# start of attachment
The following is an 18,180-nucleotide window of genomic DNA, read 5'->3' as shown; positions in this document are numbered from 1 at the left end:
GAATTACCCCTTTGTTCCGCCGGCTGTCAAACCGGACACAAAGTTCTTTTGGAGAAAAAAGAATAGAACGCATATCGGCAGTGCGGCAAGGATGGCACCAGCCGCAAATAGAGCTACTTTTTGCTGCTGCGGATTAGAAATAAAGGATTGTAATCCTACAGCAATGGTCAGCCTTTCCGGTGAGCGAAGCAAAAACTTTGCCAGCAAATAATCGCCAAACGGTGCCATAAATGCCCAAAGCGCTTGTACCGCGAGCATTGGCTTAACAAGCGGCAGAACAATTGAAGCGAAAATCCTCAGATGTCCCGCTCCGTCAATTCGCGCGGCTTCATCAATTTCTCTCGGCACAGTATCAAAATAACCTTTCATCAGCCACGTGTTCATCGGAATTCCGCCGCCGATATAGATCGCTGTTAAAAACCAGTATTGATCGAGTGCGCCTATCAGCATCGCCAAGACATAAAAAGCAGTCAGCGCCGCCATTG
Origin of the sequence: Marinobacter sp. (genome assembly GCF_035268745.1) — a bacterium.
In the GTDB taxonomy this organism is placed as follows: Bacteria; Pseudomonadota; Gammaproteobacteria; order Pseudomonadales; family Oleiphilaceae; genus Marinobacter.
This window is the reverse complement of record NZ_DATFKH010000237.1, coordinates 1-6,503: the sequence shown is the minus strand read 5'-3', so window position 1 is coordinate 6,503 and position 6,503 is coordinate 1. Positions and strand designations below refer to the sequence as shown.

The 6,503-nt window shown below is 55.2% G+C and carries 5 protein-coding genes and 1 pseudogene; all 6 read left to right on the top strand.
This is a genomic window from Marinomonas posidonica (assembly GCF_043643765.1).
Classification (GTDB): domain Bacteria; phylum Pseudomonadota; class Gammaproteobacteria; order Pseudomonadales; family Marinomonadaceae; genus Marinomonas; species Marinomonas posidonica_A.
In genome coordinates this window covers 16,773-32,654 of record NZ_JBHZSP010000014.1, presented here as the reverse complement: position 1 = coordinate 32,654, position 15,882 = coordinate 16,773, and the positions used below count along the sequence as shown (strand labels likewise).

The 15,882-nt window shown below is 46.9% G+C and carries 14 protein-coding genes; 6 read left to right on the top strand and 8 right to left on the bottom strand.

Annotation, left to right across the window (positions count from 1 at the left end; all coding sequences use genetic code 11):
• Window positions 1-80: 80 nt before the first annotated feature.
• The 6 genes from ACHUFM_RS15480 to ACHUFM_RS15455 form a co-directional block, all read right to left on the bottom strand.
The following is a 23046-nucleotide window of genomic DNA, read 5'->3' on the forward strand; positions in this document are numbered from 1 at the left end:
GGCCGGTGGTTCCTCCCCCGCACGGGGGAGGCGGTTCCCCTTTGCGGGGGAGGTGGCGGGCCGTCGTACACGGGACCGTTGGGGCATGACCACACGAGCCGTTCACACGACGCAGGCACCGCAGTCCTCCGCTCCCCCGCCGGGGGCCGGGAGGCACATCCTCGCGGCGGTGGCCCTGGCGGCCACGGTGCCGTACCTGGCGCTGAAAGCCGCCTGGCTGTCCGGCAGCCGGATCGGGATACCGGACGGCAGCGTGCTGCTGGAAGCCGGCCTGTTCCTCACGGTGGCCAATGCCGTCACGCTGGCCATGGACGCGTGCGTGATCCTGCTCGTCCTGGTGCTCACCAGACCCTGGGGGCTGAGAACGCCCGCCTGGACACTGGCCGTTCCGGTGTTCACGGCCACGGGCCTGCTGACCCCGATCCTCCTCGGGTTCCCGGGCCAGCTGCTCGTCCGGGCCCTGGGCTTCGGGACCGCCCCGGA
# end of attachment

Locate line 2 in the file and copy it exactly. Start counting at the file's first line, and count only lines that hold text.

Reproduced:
GAATTACCCCTTTGTTCCGCCGGCTGTCAAACCGGACACAAAGTTCTTTTGGAGAAAAAAGAATAGAACGCATATCGGCAGTGCGGCAAGGATGGCACCAGCCGCAAATAGAGCTACTTTTTGCTGCTGCGGATTAGAAATAAAGGATTGTAATCCTACAGCAATGGTCAGCCTTTCCGGTGAGCGAAGCAAAAACTTTGCCAGCAAATAATCGCCAAACGGTGCCATAAATGCCCAAAGCGCTTGTACCGCGAGCATTGGCTTAACAAGCGGCAGAACAATTGAAGCGAAAATCCTCAGATGTCCCGCTCCGTCAATTCGCGCGGCTTCATCAATTTCTCTCGGCACAGTATCAAAATAACCTTTCATCAGCCACGTGTTCATCGGAATTCCGCCGCCGATATAGATCGCTGTTAAAAACCAGTATTGATCGAGTGCGCCTATCAGCATCGCCAAGACATAAAAAGCAGTCAGCGCCGCCATTG